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« Reply #3 on: June 23, 2011, 06:47:31 PM »

Unfortunately, sometimes theological opinions are elevated and promoted in such a way that it comes off as if they are doctine (which is what I have heard has happened with limbo in the past) but they are still, nevertheless, theological opinions.
This is likely the case with limbo. While it has never been a Catholic dogma, it was at one time the prevailent teaching.
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stanley123
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« Reply #4 on: June 24, 2011, 01:48:22 AM »

To answer your second question, I am not sure it goes both ways. I think it may be more common for us to be accepting of theological opinions than for the Orthodox to be. The reason I say this is because I have heard Orthodox criticize the Catholic Church over "limbo" even though limbo has never been a doctrine, but has always been held as a theological opinion. Unfortunately, sometimes theological opinions are elevated and promoted in such a way that it comes off as if they are doctine (which is what I have heard has happened with limbo in the past) but they are still, nevertheless, theological opinions.
On October
29, 1951, in his Allocution to Midwives, Pope Pius XII declared:

"In the present state there is no other way of communicating [sanctifying
grace] to the child who has not yet the use of reason [other than Baptism]. 
But, nevertheless, the state of grace at the moment of death is absolutely
necessary for salvation. Without it, it is not possible to attain
supernatural happiness, the beatific vision of God.  An act of love can
suffice [i.e., Baptism of Desire] for an adult to obtain sanctifying grace
and supply for the absence of Baptism; for the unborn child or for the newly
born, this way is not open."

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Wyatt
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« Reply #5 on: June 24, 2011, 02:22:19 AM »

To answer your second question, I am not sure it goes both ways. I think it may be more common for us to be accepting of theological opinions than for the Orthodox to be. The reason I say this is because I have heard Orthodox criticize the Catholic Church over "limbo" even though limbo has never been a doctrine, but has always been held as a theological opinion. Unfortunately, sometimes theological opinions are elevated and promoted in such a way that it comes off as if they are doctine (which is what I have heard has happened with limbo in the past) but they are still, nevertheless, theological opinions.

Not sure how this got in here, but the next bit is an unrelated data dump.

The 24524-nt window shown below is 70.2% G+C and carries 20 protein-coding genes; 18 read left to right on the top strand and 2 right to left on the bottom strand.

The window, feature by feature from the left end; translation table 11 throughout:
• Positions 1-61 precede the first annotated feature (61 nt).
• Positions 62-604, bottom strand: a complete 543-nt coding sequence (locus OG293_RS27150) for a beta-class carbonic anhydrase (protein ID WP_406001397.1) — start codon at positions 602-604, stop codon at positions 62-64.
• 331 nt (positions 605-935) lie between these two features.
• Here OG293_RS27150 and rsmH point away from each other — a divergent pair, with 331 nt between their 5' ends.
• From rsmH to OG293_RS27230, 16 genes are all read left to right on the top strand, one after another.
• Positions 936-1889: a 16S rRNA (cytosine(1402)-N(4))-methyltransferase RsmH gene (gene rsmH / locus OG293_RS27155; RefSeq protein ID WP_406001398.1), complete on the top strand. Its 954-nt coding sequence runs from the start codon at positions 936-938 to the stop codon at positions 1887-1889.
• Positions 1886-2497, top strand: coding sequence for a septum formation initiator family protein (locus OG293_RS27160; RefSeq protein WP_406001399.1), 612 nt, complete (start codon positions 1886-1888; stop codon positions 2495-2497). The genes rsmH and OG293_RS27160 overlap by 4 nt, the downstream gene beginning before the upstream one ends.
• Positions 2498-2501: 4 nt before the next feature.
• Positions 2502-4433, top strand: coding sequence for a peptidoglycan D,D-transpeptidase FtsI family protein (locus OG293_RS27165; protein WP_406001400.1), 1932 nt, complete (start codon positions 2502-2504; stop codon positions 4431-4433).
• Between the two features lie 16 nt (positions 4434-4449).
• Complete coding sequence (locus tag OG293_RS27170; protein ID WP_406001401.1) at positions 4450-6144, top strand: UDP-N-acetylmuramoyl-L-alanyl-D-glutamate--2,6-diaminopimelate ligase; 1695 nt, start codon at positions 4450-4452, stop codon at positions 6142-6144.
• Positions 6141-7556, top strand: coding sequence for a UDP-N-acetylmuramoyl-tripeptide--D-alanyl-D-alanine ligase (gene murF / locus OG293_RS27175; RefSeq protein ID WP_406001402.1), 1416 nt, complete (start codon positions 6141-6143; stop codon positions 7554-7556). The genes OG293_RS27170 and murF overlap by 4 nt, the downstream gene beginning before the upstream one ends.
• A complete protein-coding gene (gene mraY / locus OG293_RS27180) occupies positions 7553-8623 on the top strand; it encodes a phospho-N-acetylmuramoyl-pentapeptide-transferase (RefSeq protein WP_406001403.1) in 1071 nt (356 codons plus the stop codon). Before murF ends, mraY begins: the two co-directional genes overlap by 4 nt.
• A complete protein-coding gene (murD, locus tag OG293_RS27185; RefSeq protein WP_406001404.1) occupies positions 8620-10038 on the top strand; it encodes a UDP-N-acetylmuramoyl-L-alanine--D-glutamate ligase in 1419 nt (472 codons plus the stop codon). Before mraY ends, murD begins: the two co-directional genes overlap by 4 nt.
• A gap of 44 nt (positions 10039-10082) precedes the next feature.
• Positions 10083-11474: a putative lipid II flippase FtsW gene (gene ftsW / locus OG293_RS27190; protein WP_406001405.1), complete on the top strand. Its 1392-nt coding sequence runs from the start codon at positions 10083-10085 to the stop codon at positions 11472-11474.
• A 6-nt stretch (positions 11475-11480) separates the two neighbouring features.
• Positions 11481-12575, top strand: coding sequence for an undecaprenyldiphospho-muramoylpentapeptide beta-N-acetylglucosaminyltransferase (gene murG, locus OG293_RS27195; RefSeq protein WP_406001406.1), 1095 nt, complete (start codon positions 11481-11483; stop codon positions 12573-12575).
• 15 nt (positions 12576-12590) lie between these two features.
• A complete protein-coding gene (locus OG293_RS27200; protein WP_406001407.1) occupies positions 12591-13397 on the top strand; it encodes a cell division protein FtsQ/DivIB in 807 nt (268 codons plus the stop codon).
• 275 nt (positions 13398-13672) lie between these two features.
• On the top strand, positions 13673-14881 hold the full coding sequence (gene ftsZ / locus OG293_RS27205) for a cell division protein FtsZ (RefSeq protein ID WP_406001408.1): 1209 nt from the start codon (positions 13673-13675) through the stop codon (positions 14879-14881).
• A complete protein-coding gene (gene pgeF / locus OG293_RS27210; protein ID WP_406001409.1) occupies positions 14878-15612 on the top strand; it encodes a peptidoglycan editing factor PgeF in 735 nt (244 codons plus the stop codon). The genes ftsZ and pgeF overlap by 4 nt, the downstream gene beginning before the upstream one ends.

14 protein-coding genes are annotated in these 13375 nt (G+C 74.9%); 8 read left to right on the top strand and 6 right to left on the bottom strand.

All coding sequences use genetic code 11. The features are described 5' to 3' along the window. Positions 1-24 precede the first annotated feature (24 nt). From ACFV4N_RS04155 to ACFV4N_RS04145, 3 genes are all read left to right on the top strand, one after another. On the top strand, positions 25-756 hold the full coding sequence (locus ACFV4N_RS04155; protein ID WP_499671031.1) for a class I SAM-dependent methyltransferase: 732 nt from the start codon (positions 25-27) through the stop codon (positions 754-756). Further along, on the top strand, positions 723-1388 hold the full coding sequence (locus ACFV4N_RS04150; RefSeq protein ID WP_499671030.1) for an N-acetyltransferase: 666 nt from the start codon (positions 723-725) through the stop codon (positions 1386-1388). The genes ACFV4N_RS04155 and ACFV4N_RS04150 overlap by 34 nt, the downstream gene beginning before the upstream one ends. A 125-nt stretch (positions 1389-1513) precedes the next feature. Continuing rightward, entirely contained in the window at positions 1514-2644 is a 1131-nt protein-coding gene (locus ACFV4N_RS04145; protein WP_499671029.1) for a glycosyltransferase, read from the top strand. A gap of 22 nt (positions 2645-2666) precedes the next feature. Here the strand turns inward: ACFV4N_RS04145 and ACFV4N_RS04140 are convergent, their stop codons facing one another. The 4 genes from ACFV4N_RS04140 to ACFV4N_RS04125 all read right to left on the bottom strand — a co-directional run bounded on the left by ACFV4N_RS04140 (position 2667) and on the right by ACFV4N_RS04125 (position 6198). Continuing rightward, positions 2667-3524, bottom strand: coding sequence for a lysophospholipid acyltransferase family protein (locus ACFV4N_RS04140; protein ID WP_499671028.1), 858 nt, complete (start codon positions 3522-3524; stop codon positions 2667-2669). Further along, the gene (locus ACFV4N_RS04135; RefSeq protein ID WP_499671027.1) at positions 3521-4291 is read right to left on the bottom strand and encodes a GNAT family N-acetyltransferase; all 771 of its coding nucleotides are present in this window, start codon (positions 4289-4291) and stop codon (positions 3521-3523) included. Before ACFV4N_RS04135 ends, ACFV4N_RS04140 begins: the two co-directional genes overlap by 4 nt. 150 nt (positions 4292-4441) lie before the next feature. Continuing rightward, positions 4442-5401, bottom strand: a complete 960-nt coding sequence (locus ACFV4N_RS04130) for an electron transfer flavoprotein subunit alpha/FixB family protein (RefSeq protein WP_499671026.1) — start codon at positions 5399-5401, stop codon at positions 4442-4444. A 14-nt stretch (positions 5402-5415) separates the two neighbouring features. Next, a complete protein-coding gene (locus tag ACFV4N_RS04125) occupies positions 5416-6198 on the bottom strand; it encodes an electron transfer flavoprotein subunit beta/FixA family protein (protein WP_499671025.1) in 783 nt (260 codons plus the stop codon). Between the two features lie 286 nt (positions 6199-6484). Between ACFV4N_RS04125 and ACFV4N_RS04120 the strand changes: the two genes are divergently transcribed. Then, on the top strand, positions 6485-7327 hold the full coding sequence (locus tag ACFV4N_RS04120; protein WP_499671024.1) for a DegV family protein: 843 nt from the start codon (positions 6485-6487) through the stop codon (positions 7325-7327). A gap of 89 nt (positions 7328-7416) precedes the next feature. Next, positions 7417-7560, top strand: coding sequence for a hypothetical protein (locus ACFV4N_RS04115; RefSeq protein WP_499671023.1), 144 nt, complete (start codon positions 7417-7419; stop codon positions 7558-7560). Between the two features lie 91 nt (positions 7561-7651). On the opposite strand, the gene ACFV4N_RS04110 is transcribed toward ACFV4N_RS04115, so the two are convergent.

On October
29, 1951, in his Allocution to Midwives, Pope Pius XII declared:

"In the present state there is no other way of communicating [sanctifying
grace] to the child who has not yet the use of reason [other than Baptism]. 
But, nevertheless, the state of grace at the moment of death is absolutely
necessary for salvation. Without it, it is not possible to attain
supernatural happiness, the beatific vision of God.  An act of love can
suffice [i.e., Baptism of Desire] for an adult to obtain sanctifying grace
and supply for the absence of Baptism; for the unborn child or for the newly
born, this way is not open."


And yet, regarding unbaptized infants, the Catechism of the Catholic Church simply says that we entrust them to the mercy of God.
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ialmisry
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Jurisdiction: Antioch (for now), but my heart belongs to Alexandria
Posts: 37,963



« Reply #6 on: June 24, 2011, 05:08:32 AM »

P.S. A more specific question (which I also asked in my discussion with Wyatt) that comes to mind is: Does this "go both ways"? Or is it unidirectional, e.g. only working in an west-to-east direction, as per this post:

Quote
I think what I am about to post may insult some people, and I ask for forgiveness right now. But I feel I really need to express it.

Contrary to popular belief, there is a lot of Mystery in the Catholic Church. The Catholic Church, particularly the Latin Church, really has not made that many dogmatic pronouncements about the Faith. There is a LOT of theologoumenon in the Latin Church.

Having said that, here's the part which I think may insult some individuals: I think some Easterns/Orientals who feel frustrated at some of the theologoumenon in the Latin Church are not being true to their heritage of apophatic spirituality and theology. I TOO often hear the argument: "Why doesn't the Pope make that more clear? What use is the Pope if he can't settle this issue?"

My response would be "Well, why should he?" It is so inconsistent and hypocritical to accuse the Catholic Church (especially the Latin Church) of too much dogmatism, and then turn around and argue that they need MORE dogma.